Follows are command lines that I often use (not necessarily the best approach) while interacting with Unix shell.

  • Find files (including files in subdirectories) whose size is larger than x k bytes (replace k with M for mega bytes).

    sudo find . -type f -size + xk
  • Re-run through some tasks periodically (e.g., every 10 minutes = 10 * 60s):

    while true; do ...; sleep 600; done
  • Get size (disk usage) of a file/directory:

    du -sh path_to_file_or_dir  # -s for summary, -h for humman readable size
  • Remove files that do/don’t match a specific pattern:

    find .| grep "match_patten"| xargs rm
    find .| grep -v "except_patten"| xargs rm
  • Look up a DNS records of a domain without dig, in Ubuntu:

    host -a <domainame> # e.g.:
  • Mount/unmount a remote Samba server in Ubuntu. You will first need to create a mounting point by mkdir (e.g., /media/my_smb_server), and install the Common Internet File System Utilities with apt-get install cifs-utils. You then can use the following command to mount the remote SMB server to the directory just made.

    mount -t cifs -o username=$your_user_name,vers=2.0 //IP_address_or_hostname/shared_dir /media/my_smb_server

    Note that the parameter vers= is important, some machine won’t mount if you don’t specify this parameter. It can be either 1.0 or 2.0, if you mount with 1.0 the owner of all directories and files in the mounted folder will have users as owner. With 2.0, the owner will be root. After all, you may want to unmount the sharing folder using this command. Also, you can add password=your_password next to username=$your_user_name, but this is not a good practice since the command gets stored in bash history. For security purpose, you will need to delete bash history later. Without having the password in the command line, you will be prompted to input it.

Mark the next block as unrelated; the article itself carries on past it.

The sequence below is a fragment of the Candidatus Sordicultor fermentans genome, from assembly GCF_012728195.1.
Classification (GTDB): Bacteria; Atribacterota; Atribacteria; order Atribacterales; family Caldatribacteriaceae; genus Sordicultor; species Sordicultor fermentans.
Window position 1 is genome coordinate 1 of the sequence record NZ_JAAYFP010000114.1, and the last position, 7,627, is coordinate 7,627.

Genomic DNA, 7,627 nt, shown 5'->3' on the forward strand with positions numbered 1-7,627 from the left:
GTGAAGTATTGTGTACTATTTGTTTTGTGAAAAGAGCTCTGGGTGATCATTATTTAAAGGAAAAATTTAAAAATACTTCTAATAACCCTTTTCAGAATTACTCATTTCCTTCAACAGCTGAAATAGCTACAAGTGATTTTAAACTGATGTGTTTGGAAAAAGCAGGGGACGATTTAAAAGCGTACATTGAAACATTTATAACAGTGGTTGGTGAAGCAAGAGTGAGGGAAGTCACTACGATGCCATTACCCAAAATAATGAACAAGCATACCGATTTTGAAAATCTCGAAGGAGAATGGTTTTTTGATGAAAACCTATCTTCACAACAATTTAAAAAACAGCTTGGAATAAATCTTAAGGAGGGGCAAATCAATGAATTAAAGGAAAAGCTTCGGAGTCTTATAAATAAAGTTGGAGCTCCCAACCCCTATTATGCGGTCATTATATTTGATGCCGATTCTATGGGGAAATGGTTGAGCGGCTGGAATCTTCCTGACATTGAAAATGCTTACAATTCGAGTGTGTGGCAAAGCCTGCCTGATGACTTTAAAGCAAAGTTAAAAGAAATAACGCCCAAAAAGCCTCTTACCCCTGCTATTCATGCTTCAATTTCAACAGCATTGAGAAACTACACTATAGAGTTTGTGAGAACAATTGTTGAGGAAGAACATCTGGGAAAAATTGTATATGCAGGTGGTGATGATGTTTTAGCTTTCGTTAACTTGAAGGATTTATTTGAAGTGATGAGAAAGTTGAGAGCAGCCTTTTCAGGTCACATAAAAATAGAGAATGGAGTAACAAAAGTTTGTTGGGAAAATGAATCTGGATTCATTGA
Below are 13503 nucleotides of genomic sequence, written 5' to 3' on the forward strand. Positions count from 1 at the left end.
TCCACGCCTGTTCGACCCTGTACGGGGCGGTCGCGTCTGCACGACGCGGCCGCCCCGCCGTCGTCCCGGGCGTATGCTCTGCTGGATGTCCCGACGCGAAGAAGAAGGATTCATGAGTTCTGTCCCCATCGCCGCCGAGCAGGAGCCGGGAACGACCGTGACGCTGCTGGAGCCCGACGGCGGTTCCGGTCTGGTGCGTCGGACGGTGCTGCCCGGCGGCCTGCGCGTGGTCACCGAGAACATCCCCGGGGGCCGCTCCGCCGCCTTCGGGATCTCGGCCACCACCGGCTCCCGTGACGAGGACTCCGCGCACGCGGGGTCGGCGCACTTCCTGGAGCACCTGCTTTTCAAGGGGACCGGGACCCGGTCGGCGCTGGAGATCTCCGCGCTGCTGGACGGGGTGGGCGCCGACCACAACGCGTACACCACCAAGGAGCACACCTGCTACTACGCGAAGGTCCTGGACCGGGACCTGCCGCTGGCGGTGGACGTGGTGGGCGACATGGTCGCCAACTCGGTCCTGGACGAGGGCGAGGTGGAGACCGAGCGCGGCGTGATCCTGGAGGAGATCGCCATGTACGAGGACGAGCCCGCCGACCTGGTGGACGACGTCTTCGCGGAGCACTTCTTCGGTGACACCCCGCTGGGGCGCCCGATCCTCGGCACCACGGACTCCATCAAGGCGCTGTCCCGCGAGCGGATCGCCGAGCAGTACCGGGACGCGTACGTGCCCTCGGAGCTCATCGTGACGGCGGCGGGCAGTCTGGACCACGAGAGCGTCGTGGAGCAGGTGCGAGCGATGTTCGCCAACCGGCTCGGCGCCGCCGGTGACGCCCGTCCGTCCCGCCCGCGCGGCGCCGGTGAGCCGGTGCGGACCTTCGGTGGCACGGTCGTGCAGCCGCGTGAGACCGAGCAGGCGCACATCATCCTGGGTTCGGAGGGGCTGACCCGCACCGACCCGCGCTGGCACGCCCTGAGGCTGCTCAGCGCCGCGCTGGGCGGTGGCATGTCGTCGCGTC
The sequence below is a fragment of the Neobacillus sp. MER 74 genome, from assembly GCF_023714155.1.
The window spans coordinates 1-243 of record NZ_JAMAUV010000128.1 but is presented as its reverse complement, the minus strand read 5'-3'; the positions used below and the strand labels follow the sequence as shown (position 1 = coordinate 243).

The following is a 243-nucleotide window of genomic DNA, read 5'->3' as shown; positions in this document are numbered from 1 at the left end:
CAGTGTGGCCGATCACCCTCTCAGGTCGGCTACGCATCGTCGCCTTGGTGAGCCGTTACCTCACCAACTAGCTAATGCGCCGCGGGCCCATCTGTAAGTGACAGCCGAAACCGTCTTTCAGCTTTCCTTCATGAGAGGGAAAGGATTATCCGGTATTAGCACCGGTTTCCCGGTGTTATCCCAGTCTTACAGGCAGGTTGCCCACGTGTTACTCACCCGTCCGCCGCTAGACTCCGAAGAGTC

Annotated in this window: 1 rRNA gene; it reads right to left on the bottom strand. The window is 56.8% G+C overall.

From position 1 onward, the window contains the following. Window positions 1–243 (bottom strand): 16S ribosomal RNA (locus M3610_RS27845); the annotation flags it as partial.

umount -a -t cifs -l /media/my_smb_server
  • Change the clock of Ubuntu OS to a different timezone:

    sudo timedatectl set-timezone <timeszone> #e.g.: UTC

    Use timedatectl list-timezones to list all possible values for timezone.

  • Get current Epoch time of the system, or of the created time of a file in Ubuntu:

    date +%s # current Epoch time of the OS
    date +%s -r <file> # get created time of a file

    Advanced tip to remove files which were created more than 15 seconds. (for finding files which were created less than x seconds, see this):

    for i in /dir/*; do if [[ $(expr $(date +%s) - $(date +%s -r $i)) > 10 ]]; then rm $i; fi; done

    Note that you may get the following error since the above command is only intended to remove file, not the parent dir. So you may just ignore the error.

    date: '/dir/*': No such file or directory
    expr: syntax error
  • Find files which were modified less than x time ago:

    find . -name "*.txt" -newermt 'x seconds ago' # replace x to and seconds to minutes to meet your need

    Or, you can also do this to find files modified within the last 0.1 minute, i.e. last 6 seconds:

    find . -name "*.txt" -mmin -0.1

    Note that you can change m to a or c which mean accessed or changed, respectively (e.g., -newerct, or -cmin).

  • Pipe multiple lines of string using cat:

    cat << EOF <do_your_job_here>
    # read as End of File, you can pick any other tag (e.g. STOP)
    > line 1
    > line 2
    > ...
    > line n
    > EOF

    At <do_your_job_here> you can pipe the output to a file by >> file.txt or chain the output by | other_command. If you pipe the output to a file, it will contain all string from line 1 to line n, but not EOF.

  • All sorts of network-manager commands for Ubuntu, one of my most favorite commands:

    nmcli #[see]
  • Check if a remote TCP port is Open/Closed from a Linux machine:

    timeout 1 bash -c '</dev/tcp/remote_IP_address/port_number && echo Port is open || Port is closed' || echo Connection timeout
  • Unzip tar.lz4 file (install lz4 on Ubuntu with sudo apt-get install liblz4-tool):

    lz4 -d "$FILEPATH" | tar xfk -

    The k flag is to skip if file already exists.